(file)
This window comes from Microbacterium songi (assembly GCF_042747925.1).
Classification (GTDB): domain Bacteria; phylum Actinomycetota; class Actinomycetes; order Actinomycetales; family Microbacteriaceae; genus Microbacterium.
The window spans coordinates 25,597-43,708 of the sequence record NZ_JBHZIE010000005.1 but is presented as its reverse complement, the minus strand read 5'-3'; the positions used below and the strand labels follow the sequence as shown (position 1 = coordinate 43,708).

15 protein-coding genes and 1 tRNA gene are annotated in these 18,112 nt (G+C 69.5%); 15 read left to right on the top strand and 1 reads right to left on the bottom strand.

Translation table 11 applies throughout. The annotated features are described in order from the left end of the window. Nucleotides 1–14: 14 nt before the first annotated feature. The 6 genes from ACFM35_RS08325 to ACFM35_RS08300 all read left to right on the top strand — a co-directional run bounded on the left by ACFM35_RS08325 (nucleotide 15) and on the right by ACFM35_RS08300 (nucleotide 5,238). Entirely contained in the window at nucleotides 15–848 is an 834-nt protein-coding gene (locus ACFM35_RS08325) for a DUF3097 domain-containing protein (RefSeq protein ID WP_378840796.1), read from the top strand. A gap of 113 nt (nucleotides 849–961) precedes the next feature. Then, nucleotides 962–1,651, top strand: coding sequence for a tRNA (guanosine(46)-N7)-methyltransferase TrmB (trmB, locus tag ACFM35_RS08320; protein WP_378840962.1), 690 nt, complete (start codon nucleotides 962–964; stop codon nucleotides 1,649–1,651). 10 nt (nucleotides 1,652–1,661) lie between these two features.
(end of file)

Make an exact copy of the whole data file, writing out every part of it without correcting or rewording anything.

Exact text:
This window comes from Microbacterium songi (assembly GCF_042747925.1).
Classification (GTDB): domain Bacteria; phylum Actinomycetota; class Actinomycetes; order Actinomycetales; family Microbacteriaceae; genus Microbacterium.
The window spans coordinates 25,597-43,708 of the sequence record NZ_JBHZIE010000005.1 but is presented as its reverse complement, the minus strand read 5'-3'; the positions used below and the strand labels follow the sequence as shown (position 1 = coordinate 43,708).

15 protein-coding genes and 1 tRNA gene are annotated in these 18,112 nt (G+C 69.5%); 15 read left to right on the top strand and 1 reads right to left on the bottom strand.

Translation table 11 applies throughout. The annotated features are described in order from the left end of the window. Nucleotides 1–14: 14 nt before the first annotated feature. The 6 genes from ACFM35_RS08325 to ACFM35_RS08300 all read left to right on the top strand — a co-directional run bounded on the left by ACFM35_RS08325 (nucleotide 15) and on the right by ACFM35_RS08300 (nucleotide 5,238). Entirely contained in the window at nucleotides 15–848 is an 834-nt protein-coding gene (locus ACFM35_RS08325) for a DUF3097 domain-containing protein (RefSeq protein ID WP_378840796.1), read from the top strand. A gap of 113 nt (nucleotides 849–961) precedes the next feature. Then, nucleotides 962–1,651, top strand: coding sequence for a tRNA (guanosine(46)-N7)-methyltransferase TrmB (trmB, locus tag ACFM35_RS08320; protein WP_378840962.1), 690 nt, complete (start codon nucleotides 962–964; stop codon nucleotides 1,649–1,651). 10 nt (nucleotides 1,652–1,661) lie between these two features.